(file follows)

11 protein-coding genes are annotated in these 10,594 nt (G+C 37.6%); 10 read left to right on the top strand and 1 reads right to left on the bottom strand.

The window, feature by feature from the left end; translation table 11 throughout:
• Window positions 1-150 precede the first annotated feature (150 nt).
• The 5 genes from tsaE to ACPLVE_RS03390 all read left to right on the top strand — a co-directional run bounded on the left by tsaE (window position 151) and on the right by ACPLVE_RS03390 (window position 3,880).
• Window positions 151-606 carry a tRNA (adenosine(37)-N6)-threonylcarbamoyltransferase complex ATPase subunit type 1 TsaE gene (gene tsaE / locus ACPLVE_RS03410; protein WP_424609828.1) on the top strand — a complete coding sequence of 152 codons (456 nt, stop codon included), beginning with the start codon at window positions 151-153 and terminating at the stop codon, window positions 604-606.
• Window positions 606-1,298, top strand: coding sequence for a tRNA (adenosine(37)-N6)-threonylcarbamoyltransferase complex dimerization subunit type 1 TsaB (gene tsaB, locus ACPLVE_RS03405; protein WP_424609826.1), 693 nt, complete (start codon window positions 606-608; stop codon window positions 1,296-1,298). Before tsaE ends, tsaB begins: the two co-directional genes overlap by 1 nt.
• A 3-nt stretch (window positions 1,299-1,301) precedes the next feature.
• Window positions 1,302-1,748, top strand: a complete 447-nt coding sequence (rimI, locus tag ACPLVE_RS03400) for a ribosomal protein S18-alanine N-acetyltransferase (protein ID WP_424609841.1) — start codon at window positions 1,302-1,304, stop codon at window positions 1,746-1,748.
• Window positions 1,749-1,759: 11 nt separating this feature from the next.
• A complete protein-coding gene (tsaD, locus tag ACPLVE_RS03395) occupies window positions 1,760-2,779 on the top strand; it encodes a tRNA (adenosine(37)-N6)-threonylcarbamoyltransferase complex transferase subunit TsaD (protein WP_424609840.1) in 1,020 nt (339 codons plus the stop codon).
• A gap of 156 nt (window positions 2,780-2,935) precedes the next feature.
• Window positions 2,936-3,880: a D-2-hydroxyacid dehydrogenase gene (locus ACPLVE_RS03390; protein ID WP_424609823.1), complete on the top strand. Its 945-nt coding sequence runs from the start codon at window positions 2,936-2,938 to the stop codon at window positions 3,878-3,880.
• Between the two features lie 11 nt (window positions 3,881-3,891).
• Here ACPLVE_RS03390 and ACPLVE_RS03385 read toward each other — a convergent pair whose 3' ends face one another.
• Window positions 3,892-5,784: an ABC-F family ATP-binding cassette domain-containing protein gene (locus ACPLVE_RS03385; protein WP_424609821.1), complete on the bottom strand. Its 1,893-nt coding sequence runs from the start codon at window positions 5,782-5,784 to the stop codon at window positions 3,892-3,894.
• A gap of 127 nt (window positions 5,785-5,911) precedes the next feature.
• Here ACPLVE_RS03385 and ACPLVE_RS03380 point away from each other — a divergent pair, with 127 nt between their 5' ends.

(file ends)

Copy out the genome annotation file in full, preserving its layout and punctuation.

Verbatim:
11 protein-coding genes are annotated in these 10,594 nt (G+C 37.6%); 10 read left to right on the top strand and 1 reads right to left on the bottom strand.

The window, feature by feature from the left end; translation table 11 throughout:
• Window positions 1-150 precede the first annotated feature (150 nt).
• The 5 genes from tsaE to ACPLVE_RS03390 all read left to right on the top strand — a co-directional run bounded on the left by tsaE (window position 151) and on the right by ACPLVE_RS03390 (window position 3,880).
• Window positions 151-606 carry a tRNA (adenosine(37)-N6)-threonylcarbamoyltransferase complex ATPase subunit type 1 TsaE gene (gene tsaE / locus ACPLVE_RS03410; protein WP_424609828.1) on the top strand — a complete coding sequence of 152 codons (456 nt, stop codon included), beginning with the start codon at window positions 151-153 and terminating at the stop codon, window positions 604-606.
• Window positions 606-1,298, top strand: coding sequence for a tRNA (adenosine(37)-N6)-threonylcarbamoyltransferase complex dimerization subunit type 1 TsaB (gene tsaB, locus ACPLVE_RS03405; protein WP_424609826.1), 693 nt, complete (start codon window positions 606-608; stop codon window positions 1,296-1,298). Before tsaE ends, tsaB begins: the two co-directional genes overlap by 1 nt.
• A 3-nt stretch (window positions 1,299-1,301) precedes the next feature.
• Window positions 1,302-1,748, top strand: a complete 447-nt coding sequence (rimI, locus tag ACPLVE_RS03400) for a ribosomal protein S18-alanine N-acetyltransferase (protein ID WP_424609841.1) — start codon at window positions 1,302-1,304, stop codon at window positions 1,746-1,748.
• Window positions 1,749-1,759: 11 nt separating this feature from the next.
• A complete protein-coding gene (tsaD, locus tag ACPLVE_RS03395) occupies window positions 1,760-2,779 on the top strand; it encodes a tRNA (adenosine(37)-N6)-threonylcarbamoyltransferase complex transferase subunit TsaD (protein WP_424609840.1) in 1,020 nt (339 codons plus the stop codon).
• A gap of 156 nt (window positions 2,780-2,935) precedes the next feature.
• Window positions 2,936-3,880: a D-2-hydroxyacid dehydrogenase gene (locus ACPLVE_RS03390; protein ID WP_424609823.1), complete on the top strand. Its 945-nt coding sequence runs from the start codon at window positions 2,936-2,938 to the stop codon at window positions 3,878-3,880.
• Between the two features lie 11 nt (window positions 3,881-3,891).
• Here ACPLVE_RS03390 and ACPLVE_RS03385 read toward each other — a convergent pair whose 3' ends face one another.
• Window positions 3,892-5,784: an ABC-F family ATP-binding cassette domain-containing protein gene (locus ACPLVE_RS03385; protein WP_424609821.1), complete on the bottom strand. Its 1,893-nt coding sequence runs from the start codon at window positions 5,782-5,784 to the stop codon at window positions 3,892-3,894.
• A gap of 127 nt (window positions 5,785-5,911) precedes the next feature.
• Here ACPLVE_RS03385 and ACPLVE_RS03380 point away from each other — a divergent pair, with 127 nt between their 5' ends.